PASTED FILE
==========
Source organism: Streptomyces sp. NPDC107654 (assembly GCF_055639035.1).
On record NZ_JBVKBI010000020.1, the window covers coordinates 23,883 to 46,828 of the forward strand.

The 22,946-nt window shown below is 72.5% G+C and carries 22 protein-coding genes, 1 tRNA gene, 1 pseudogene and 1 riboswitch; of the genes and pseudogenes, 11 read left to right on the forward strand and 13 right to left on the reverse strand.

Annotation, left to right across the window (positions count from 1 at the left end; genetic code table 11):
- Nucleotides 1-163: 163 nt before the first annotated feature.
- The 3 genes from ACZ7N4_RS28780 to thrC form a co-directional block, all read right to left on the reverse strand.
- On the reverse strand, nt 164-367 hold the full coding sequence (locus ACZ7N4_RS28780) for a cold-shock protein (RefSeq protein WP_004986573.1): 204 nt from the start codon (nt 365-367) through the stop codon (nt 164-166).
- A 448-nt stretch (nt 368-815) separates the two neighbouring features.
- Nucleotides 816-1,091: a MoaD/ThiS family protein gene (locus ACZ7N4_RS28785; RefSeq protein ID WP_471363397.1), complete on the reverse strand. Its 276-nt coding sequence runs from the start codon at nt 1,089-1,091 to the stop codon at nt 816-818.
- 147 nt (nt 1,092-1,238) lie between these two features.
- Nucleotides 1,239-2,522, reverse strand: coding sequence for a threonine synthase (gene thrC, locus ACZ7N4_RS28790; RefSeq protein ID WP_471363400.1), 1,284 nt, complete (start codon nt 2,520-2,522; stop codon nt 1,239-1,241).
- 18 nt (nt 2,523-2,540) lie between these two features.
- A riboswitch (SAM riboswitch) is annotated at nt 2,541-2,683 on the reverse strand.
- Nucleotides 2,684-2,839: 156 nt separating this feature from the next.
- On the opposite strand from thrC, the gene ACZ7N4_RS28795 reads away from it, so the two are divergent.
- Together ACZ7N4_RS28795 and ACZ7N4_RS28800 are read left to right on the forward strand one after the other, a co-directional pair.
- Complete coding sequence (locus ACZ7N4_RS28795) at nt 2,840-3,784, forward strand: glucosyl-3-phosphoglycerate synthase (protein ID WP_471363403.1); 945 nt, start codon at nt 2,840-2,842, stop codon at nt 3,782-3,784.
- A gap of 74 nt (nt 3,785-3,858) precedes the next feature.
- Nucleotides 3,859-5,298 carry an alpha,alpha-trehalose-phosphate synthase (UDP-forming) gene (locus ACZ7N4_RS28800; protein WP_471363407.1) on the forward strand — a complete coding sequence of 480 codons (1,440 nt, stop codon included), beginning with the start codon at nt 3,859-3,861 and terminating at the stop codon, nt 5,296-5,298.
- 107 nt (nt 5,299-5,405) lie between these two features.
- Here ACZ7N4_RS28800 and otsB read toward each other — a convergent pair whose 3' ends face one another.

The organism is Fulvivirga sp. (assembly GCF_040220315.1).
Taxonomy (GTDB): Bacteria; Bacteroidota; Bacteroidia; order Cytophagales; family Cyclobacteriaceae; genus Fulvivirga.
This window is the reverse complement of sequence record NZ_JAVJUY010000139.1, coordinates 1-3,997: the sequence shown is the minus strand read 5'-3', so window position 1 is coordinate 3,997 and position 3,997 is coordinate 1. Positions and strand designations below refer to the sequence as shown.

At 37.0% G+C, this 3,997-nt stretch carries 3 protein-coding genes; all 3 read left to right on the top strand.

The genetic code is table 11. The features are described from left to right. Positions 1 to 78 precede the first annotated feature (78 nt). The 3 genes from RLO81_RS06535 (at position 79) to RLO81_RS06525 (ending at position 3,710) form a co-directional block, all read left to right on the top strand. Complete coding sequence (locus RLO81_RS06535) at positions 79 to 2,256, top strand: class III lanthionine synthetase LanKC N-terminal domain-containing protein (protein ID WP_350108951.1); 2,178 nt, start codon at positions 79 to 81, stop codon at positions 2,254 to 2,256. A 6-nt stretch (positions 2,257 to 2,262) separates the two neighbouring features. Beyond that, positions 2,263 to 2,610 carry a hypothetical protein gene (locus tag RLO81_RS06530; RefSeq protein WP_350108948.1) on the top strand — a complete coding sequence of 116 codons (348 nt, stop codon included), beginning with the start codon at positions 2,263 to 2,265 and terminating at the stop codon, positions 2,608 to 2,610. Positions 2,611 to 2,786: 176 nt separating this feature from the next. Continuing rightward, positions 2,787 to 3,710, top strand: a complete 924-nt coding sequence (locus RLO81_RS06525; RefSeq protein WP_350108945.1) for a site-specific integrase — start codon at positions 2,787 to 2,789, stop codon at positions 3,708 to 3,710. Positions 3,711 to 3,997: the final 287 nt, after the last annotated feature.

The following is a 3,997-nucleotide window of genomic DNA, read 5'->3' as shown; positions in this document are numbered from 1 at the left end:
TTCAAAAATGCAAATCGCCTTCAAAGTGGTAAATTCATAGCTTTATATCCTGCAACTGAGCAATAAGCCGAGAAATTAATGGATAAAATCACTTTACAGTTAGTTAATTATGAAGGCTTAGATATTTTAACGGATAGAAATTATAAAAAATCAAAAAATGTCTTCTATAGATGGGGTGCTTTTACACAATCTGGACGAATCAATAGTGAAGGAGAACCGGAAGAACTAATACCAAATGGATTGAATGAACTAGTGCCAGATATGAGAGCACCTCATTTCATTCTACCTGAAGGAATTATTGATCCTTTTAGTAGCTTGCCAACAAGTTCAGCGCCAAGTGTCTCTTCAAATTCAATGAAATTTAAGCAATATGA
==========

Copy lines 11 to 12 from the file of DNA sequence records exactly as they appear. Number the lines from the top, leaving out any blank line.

- Nucleotides 1,239-2,522, reverse strand: coding sequence for a threonine synthase (gene thrC, locus ACZ7N4_RS28790; RefSeq protein ID WP_471363400.1), 1,284 nt, complete (start codon nt 2,520-2,522; stop codon nt 1,239-1,241).
- 18 nt (nt 2,523-2,540) lie between these two features.